All in all, it’s moving at a pretty quick speed.
This week, I dove into the v4lsrc element, which didn’t work with the qc-usb drivers because those drivers use an internal buffer of only one frame, and Ronald coded the v4lsrc element to work in streaming mode, which requires at least 2. After some fiddling and reading, I learnt that this specific driver has a hack which enables streaming mode by exposing two buffers, with both buffers being the same physical ones in the driver.
That didn’t get it to work yet either. But this was due to some code in v4lsrc that only used the buffer’s pointer to check which buffer to requeue in the driver, and since the driver is handing the EXACT same pointer this didn’t work. So, attach the frame number as private data to the buffer, and use this to requeue the proper frame, and v4lsrc was fixed.
Next in line was rewriting TCP elements. As I’ve blogged before, this entailed modelling four elements (two servers and two clients) on the fdsrc/fdsink elements. At first I was just sending over raw buffer data. That, combined with an element that is able to figure out correct buffer size for raw video frames (since you can calculate this based on the output format), allowed us to stream raw video.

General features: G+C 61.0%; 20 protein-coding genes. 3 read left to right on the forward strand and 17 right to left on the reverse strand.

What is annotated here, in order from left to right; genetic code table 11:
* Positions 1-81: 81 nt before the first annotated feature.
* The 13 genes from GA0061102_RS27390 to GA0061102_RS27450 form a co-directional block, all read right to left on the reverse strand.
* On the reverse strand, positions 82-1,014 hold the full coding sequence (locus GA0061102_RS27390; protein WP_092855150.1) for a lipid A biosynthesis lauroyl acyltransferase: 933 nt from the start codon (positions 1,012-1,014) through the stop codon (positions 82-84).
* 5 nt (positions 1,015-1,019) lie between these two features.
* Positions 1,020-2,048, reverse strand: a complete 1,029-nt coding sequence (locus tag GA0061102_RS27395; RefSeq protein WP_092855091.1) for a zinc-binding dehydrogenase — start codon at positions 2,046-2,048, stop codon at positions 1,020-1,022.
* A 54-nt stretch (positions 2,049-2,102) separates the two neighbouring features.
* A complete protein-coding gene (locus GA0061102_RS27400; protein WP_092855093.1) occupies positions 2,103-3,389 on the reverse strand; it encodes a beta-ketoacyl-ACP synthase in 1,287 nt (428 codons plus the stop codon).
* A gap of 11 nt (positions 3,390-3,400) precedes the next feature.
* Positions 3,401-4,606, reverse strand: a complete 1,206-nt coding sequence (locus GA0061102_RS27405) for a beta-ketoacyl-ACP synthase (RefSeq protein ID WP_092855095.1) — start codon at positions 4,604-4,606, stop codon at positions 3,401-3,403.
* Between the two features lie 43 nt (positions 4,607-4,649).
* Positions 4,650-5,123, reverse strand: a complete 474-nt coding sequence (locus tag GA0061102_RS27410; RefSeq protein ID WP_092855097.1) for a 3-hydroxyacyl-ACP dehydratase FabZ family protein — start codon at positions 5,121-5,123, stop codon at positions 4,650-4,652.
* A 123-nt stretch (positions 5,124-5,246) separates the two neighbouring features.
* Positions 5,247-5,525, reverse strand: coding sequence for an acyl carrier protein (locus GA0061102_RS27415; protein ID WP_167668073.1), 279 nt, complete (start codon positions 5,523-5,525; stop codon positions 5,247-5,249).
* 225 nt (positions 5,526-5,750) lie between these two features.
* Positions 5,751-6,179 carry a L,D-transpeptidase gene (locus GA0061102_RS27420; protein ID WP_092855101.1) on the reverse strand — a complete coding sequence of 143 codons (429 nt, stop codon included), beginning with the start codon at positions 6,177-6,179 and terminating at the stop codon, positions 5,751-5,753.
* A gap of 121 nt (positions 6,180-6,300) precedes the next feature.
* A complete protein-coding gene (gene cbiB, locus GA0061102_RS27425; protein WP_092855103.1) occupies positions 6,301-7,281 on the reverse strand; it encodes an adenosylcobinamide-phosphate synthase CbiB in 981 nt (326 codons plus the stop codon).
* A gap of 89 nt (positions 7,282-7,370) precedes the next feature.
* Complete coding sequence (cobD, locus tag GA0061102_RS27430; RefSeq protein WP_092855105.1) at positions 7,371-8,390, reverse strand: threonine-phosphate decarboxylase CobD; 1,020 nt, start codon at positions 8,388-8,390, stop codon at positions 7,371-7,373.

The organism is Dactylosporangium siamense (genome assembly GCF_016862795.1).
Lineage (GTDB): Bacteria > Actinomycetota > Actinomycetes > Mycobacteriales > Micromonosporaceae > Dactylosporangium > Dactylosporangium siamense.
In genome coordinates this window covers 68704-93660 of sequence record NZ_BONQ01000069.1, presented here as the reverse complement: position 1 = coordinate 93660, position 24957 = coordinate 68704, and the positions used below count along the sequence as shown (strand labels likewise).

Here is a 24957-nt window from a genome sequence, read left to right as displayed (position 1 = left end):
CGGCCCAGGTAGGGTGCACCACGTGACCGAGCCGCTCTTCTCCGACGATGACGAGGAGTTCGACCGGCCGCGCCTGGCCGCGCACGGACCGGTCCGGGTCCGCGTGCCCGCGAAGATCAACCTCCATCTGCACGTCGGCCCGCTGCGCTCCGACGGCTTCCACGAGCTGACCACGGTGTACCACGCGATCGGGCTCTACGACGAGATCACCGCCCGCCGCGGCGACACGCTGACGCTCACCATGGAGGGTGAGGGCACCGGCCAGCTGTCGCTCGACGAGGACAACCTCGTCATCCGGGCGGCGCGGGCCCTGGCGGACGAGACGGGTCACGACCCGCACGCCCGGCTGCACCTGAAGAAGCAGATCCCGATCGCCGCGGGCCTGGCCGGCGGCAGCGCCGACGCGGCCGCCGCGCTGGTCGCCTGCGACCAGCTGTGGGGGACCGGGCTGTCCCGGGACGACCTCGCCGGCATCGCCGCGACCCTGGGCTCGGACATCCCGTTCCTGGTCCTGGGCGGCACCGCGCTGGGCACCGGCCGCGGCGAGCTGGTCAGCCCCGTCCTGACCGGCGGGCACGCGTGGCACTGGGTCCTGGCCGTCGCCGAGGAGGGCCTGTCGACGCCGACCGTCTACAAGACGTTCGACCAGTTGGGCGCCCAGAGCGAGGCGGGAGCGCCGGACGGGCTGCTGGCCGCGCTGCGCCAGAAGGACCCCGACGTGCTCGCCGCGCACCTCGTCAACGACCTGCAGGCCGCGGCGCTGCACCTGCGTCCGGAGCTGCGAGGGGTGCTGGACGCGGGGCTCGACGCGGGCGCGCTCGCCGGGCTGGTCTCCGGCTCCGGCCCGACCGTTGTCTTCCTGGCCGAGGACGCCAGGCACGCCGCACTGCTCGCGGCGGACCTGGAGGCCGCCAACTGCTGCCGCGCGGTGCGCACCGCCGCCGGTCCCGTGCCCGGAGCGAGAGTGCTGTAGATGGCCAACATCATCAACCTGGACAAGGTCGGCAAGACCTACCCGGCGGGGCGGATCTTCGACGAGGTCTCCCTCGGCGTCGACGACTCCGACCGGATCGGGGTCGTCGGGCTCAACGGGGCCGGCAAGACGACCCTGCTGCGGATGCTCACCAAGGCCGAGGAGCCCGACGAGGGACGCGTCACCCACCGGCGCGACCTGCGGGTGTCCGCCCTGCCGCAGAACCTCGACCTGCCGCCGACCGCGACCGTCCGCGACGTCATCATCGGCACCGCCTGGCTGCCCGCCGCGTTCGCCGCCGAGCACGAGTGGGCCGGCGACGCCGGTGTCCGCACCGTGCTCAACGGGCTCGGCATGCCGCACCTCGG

This breaks of course when you want to stream encoded video. There’s no way to transfer the buffer size properly, so the second pipeline cannot chop up the incoming data to one buffer per frame.
So, on to writing a simple protocol to transfer GstBuffer, GstCaps and GstEvent over the TCP link. It’s a bit messy at the moment, but I got it to work today. I did spend three hours over a random bug that in the end was caused by my own stupid code that freed a caps structure right before returning it :/ (In my defense, I haven’t had a decent night of sleep all week).
I used to only work on audio, and am slowly picking up on video-related issues. The fun thing about hacking video is that the experiments and bugs are very rewarding. For example, as soon as we got JPEG streaming to work, we dropped down the quality level to 0, which looks like this. (It’s a lot cooler if you see it move :))
Bugs are fun too. Here’s a wacky colorspace conversion bug. And combining crap with bugs gives this.
It’s fun to invent a protocol, as simple as it is, and write the code to handle it, all in some vacuum where you don’t have to care too much yet about other opinions. It’s a small simple unit with a simple design that I can easily put together, and I like doing stuff like that. I had the worst headache yesterday when I decided to do this, and having fun with it all day made my headache seem to go away.
So, yesterday I woke up at 6 with a splitting headache, took something, went back to sleep, woke up againt at 7.30, huge headache, took something, back to sleep, woke up at 9, still a huge headache. It lasted all through the day.